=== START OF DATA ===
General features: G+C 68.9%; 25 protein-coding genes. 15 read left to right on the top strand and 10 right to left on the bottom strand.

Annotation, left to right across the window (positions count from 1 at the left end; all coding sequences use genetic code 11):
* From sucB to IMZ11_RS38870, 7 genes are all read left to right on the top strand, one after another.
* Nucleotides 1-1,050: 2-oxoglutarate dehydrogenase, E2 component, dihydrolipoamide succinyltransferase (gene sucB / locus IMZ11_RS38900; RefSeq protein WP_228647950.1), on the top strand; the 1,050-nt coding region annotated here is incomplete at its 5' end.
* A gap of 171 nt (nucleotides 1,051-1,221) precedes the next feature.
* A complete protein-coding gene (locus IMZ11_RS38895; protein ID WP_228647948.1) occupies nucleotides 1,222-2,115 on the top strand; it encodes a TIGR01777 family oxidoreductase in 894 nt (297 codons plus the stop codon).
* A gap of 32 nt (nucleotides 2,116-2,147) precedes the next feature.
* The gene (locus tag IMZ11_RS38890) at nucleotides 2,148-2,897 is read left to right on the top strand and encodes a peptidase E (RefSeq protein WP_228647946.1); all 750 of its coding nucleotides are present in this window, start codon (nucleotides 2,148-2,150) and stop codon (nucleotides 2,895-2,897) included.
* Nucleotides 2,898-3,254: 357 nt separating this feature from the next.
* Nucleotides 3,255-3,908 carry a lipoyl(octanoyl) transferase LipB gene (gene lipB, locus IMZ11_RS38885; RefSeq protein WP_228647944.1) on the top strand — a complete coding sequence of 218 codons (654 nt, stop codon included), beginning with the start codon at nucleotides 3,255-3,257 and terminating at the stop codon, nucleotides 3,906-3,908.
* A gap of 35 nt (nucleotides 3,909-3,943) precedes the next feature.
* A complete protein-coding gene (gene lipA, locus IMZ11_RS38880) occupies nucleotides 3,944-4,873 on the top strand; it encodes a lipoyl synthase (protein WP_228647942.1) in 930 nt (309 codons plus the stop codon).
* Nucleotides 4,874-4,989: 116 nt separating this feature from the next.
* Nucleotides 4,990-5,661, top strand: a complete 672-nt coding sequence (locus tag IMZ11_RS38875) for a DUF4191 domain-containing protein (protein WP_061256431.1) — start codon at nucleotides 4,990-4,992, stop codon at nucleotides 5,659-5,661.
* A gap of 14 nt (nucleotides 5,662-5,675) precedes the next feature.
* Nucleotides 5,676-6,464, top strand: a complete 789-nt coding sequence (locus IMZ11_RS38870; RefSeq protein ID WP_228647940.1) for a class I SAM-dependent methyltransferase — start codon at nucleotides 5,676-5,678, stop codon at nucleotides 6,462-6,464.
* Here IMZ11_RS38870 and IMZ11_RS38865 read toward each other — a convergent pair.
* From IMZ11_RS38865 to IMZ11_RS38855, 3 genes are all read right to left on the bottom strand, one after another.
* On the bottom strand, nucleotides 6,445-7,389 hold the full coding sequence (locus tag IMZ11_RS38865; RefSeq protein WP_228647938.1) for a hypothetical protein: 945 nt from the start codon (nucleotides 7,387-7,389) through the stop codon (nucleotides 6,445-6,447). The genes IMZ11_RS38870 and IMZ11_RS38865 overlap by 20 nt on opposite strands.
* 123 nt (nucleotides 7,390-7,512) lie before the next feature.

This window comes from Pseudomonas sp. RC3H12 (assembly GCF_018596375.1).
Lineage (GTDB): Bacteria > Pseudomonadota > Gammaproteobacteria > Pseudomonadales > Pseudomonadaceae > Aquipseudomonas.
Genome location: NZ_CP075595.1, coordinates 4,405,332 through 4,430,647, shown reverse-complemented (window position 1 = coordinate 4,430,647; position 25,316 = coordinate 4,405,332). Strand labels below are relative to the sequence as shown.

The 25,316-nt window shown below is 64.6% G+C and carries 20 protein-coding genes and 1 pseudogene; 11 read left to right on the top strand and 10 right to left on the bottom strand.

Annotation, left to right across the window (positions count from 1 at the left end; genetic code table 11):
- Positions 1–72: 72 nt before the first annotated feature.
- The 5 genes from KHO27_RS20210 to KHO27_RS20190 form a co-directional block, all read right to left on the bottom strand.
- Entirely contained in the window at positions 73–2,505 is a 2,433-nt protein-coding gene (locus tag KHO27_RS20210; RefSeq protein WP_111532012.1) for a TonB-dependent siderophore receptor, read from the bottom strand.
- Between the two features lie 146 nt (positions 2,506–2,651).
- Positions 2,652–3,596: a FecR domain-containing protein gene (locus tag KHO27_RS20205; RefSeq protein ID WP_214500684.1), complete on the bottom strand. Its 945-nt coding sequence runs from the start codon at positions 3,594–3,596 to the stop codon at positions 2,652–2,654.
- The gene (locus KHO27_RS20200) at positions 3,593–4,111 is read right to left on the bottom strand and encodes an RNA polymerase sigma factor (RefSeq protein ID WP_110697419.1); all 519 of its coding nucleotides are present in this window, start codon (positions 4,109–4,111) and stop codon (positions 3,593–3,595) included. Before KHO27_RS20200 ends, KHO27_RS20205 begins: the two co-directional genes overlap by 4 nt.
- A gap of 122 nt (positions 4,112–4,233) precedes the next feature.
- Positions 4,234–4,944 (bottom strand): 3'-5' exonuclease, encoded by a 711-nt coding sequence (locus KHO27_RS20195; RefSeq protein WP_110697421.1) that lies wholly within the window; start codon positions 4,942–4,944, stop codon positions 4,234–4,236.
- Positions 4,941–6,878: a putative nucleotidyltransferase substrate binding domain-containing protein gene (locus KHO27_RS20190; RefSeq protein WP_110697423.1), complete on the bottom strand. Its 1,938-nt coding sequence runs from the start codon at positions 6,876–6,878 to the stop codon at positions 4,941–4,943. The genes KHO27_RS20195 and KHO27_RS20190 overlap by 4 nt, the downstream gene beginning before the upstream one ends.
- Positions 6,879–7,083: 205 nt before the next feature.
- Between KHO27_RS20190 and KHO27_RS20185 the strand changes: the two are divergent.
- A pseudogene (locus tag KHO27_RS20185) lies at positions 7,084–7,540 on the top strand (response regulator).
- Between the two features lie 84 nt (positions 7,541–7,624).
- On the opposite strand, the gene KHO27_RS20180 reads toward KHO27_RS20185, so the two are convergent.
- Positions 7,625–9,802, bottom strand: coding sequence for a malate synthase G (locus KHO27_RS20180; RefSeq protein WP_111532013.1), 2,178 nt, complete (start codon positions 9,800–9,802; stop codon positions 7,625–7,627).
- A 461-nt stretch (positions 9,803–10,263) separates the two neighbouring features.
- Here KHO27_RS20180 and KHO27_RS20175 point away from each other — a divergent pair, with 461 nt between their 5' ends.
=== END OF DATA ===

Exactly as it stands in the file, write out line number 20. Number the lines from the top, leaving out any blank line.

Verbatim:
* 123 nt (nucleotides 7,390-7,512) lie before the next feature.